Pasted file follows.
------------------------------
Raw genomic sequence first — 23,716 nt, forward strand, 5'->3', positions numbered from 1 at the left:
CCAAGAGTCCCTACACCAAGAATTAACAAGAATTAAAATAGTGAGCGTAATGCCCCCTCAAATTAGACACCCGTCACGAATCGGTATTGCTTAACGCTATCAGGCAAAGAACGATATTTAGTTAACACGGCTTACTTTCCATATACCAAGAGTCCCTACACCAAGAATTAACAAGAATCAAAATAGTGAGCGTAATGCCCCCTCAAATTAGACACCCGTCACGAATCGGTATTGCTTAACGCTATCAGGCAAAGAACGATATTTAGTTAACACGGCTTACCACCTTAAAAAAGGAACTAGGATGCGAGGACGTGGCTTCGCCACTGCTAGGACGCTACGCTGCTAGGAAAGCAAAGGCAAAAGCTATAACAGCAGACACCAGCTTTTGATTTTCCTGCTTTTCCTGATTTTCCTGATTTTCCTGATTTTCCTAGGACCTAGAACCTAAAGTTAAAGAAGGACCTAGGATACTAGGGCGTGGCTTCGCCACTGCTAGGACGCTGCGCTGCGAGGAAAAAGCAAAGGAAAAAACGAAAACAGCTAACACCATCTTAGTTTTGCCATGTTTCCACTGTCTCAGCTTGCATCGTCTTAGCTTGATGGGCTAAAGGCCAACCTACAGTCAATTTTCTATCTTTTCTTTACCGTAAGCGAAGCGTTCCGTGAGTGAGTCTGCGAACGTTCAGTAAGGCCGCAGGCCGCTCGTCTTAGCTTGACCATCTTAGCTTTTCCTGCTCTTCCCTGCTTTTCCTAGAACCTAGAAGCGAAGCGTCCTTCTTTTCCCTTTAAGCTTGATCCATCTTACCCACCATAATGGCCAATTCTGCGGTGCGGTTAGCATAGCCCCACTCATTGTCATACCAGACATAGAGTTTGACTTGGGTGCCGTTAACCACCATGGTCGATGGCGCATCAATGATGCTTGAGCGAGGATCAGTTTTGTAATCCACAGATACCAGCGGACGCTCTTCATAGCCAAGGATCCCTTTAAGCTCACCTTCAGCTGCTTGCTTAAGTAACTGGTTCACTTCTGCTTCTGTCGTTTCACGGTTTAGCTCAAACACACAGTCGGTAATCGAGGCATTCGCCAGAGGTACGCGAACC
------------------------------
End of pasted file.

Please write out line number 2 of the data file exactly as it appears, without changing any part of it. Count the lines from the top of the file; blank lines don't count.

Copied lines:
CCAAGAGTCCCTACACCAAGAATTAACAAGAATTAAAATAGTGAGCGTAATGCCCCCTCAAATTAGACACCCGTCACGAATCGGTATTGCTTAACGCTATCAGGCAAAGAACGATATTTAGTTAACACGGCTTACTTTCCATATACCAAGAGTCCCTACACCAAGAATTAACAAGAATCAAAATAGTGAGCGTAATGCCCCCTCAAATTAGACACCCGTCACGAATCGGTATTGCTTAACGCTATCAGGCAAAGAACGATATTTAGTTAACACGGCTTACCACCTTAAAAAAGGAACTAGGATGCGAGGACGTGGCTTCGCCACTGCTAGGACGCTACGCTGCTAGGAAAGCAAAGGCAAAAGCTATAACAGCAGACACCAGCTTTTGATTTTCCTGCTTTTCCTGATTTTCCTGATTTTCCTGATTTTCCTAGGACCTAGAACCTAAAGTTAAAGAAGGACCTAGGATACTAGGGCGTGGCTTCGCCACTGCTAGGACGCTGCGCTGCGAGGAAAAAGCAAAGGAAAAAACGAAAACAGCTAACACCATCTTAGTTTTGCCATGTTTCCACTGTCTCAGCTTGCATCGTCTTAGCTTGATGGGCTAAAGGCCAACCTACAGTCAATTTTCTATCTTTTCTTTACCGTAAGCGAAGCGTTCCGTGAGTGAGTCTGCGAACGTTCAGTAAGGCCGCAGGCCGCTCGTCTTAGCTTGACCATCTTAGCTTTTCCTGCTCTTCCCTGCTTTTCCTAGAACCTAGAAGCGAAGCGTCCTTCTTTTCCCTTTAAGCTTGATCCATCTTACCCACCATAATGGCCAATTCTGCGGTGCGGTTAGCATAGCCCCACTCATTGTCATACCAGACATAGAGTTTGACTTGGGTGCCGTTAACCACCATGGTCGATGGCGCATCAATGATGCTTGAGCGAGGATCAGTTTTGTAATCCACAGATACCAGCGGACGCTCTTCATAGCCAAGGATCCCTTTAAGCTCACCTTCAGCTGCTTGCTTAAGTAACTGGTTCACTTCTGCTTCTGTCGTTTCACGGTTTAGCTCAAACACACAGTCGGTAATCGAGGCATTCGCCAGAGGTACGCGAACC